The Anniversary Everyone Forgets

Well, I missed it by three days, too. June 21 is the anniversary of the ratification of the Constitution! On that date in 1788, the New Hamphshire Convention ratified the new national charter, becoming the ninth state to do so. Under the Constitution’s own terms, it went into effect with ratification by nine of the 13 states.
Some pretty big states still had not ratified — Virginia, New York, and North Carolina. Virginia ratified on June 25, after a real donnybrook between James Madison (pro-ratification) and Patrick Henry (anti).
James Madison
Patrick Henry

New York acted a month later. North Carolina, though, did not join up until November 1789 (seven months after George Washington was inaugurated as president). Rhode Island straggled in by May 1790.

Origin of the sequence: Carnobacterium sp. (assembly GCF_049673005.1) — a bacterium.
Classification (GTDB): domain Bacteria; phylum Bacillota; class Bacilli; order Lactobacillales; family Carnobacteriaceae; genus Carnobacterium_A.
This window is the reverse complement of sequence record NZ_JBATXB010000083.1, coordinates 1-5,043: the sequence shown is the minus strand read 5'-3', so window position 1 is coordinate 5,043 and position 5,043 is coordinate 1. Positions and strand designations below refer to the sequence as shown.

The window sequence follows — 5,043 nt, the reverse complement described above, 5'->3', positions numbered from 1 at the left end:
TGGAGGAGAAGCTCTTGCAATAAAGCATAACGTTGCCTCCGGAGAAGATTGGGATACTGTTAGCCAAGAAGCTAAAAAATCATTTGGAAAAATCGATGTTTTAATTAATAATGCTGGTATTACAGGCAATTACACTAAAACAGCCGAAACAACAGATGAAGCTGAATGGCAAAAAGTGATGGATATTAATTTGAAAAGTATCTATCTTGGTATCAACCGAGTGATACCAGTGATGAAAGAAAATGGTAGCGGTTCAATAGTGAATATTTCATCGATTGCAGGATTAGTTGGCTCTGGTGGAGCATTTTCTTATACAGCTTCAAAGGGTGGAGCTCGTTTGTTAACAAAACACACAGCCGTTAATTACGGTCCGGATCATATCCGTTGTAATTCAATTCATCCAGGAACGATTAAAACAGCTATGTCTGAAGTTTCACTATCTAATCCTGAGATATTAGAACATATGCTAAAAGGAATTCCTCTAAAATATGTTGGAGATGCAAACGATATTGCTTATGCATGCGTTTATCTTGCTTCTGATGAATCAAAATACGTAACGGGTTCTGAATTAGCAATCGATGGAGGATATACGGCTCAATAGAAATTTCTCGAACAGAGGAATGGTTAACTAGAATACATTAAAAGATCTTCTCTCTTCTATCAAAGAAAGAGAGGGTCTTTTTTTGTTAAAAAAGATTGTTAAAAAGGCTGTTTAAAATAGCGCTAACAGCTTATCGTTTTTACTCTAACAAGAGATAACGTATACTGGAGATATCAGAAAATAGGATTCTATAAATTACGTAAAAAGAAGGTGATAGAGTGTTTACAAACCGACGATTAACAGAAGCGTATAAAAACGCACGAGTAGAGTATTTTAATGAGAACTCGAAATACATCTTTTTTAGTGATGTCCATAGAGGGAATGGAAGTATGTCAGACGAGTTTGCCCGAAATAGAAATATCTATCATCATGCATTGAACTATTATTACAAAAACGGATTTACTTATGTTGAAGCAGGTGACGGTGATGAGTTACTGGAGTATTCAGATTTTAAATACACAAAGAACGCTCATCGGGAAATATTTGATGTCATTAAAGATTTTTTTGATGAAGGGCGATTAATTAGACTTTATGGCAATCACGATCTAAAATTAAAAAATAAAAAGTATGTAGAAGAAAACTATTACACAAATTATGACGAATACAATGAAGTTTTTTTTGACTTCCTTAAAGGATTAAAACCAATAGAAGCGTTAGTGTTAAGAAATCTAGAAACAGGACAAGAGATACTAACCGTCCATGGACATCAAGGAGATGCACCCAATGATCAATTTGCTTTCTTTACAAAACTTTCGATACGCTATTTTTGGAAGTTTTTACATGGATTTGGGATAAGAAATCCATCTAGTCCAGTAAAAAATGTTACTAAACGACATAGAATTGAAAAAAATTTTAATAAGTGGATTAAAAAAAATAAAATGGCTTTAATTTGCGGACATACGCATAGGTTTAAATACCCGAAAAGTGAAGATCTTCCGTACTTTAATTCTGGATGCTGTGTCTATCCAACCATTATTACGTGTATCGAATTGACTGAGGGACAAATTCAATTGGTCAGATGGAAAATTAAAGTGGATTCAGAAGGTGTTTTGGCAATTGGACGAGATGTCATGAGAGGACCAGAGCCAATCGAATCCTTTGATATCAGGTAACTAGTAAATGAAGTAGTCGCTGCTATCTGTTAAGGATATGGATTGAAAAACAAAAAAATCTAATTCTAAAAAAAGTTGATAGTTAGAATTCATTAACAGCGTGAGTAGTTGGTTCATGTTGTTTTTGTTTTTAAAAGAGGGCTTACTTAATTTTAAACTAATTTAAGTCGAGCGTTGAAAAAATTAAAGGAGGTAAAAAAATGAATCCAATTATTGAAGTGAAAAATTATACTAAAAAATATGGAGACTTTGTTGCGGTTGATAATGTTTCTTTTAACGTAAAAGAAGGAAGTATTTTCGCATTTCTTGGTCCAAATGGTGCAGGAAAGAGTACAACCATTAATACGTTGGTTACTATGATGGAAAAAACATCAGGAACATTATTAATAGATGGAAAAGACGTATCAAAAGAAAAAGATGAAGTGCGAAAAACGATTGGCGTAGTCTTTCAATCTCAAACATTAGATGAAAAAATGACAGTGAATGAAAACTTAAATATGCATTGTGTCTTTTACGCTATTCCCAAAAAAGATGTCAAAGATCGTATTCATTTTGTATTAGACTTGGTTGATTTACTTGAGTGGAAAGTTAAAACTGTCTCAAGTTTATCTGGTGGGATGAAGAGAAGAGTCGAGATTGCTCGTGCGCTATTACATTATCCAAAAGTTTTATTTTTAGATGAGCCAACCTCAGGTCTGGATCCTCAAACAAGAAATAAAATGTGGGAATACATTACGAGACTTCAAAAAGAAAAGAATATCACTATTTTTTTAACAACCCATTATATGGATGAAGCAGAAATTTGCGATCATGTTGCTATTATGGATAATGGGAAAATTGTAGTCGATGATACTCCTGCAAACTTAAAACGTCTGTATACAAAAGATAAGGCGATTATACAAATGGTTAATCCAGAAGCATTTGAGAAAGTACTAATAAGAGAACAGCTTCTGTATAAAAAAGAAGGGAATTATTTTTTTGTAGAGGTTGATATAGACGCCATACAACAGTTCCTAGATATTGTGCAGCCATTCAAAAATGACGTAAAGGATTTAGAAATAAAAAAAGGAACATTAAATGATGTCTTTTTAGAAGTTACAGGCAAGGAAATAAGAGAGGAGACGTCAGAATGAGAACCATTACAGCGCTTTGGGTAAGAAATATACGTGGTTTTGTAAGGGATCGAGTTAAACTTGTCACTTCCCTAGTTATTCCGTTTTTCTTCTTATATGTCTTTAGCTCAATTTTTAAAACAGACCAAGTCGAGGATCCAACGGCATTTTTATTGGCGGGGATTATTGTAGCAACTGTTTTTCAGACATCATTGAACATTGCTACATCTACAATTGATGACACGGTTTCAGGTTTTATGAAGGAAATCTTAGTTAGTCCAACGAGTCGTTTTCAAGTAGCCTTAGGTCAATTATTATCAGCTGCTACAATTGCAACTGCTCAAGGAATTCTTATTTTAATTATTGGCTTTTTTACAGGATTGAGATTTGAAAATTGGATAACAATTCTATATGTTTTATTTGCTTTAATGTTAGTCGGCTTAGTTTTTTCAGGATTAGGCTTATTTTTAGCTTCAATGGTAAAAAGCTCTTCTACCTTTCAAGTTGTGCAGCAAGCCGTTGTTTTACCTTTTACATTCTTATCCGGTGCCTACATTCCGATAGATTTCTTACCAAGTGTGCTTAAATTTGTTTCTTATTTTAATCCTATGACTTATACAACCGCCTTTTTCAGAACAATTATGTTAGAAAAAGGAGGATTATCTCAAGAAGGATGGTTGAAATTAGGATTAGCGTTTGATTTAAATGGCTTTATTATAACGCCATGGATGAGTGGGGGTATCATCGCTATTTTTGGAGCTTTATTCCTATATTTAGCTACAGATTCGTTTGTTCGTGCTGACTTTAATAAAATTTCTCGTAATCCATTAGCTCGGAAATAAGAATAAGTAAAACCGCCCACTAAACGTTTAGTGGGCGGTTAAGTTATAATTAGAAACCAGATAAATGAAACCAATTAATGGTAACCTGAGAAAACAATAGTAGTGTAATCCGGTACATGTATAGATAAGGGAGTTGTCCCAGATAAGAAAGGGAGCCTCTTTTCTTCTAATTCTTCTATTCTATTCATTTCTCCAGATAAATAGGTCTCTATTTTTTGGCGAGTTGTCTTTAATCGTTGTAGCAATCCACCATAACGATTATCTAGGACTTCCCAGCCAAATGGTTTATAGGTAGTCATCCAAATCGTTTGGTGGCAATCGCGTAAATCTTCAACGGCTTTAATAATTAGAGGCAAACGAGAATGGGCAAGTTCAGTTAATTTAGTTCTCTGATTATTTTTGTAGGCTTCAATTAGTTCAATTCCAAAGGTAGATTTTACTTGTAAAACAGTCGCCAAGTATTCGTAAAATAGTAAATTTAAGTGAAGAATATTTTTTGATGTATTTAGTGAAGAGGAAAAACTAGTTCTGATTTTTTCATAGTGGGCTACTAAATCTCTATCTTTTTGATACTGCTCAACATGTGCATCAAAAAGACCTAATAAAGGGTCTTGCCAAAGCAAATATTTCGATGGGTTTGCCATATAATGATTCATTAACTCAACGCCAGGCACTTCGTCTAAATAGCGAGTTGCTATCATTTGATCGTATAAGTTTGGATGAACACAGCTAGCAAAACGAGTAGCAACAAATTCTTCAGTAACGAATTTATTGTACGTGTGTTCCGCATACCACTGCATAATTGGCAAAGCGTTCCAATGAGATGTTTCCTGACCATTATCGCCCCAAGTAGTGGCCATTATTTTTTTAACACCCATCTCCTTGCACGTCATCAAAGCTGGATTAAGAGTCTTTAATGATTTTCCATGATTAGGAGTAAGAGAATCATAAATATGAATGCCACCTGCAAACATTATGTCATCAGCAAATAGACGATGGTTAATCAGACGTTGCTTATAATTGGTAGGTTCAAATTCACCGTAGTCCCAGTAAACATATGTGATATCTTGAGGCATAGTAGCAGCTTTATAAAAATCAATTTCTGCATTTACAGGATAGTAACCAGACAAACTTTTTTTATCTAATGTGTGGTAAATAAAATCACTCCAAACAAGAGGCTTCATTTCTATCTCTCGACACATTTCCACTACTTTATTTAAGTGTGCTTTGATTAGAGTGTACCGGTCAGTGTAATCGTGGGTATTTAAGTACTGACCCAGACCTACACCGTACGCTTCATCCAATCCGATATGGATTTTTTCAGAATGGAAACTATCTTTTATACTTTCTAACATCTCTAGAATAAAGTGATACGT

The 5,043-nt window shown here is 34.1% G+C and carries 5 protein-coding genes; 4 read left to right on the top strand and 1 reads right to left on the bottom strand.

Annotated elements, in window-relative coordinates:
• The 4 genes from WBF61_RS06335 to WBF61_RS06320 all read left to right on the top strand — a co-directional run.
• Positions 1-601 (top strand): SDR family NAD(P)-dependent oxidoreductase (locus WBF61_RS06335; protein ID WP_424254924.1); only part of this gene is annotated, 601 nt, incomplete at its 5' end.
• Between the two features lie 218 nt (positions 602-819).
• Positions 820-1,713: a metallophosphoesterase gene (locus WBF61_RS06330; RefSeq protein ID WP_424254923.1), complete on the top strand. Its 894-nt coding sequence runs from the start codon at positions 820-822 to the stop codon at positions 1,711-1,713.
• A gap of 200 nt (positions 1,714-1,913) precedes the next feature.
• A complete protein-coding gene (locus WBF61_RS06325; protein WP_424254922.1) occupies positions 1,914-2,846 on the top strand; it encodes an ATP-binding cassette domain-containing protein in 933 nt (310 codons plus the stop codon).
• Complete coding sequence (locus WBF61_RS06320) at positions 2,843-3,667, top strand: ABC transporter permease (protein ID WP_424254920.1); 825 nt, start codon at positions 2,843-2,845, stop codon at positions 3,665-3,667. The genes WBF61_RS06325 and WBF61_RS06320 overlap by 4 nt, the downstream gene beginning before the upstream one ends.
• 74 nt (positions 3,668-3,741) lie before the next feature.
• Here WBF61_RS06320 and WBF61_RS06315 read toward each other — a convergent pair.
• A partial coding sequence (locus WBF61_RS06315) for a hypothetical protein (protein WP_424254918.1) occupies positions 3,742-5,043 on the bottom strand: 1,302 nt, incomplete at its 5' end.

It was no accident that Article VII of the Constitution did not require unanimity for ratification. The Articles of Confederation could only be ratified by a unanimous vote of all thirteen states, which meant that it took almost four years to get ratification. In that case, Maryland was the problem, holding out until Virginia agreed to abandon many of its more extravagant claims to own the Western lands beyond the Appalachian Mountains.
So lift a glass to New Hampshire tonight. It made the new nation.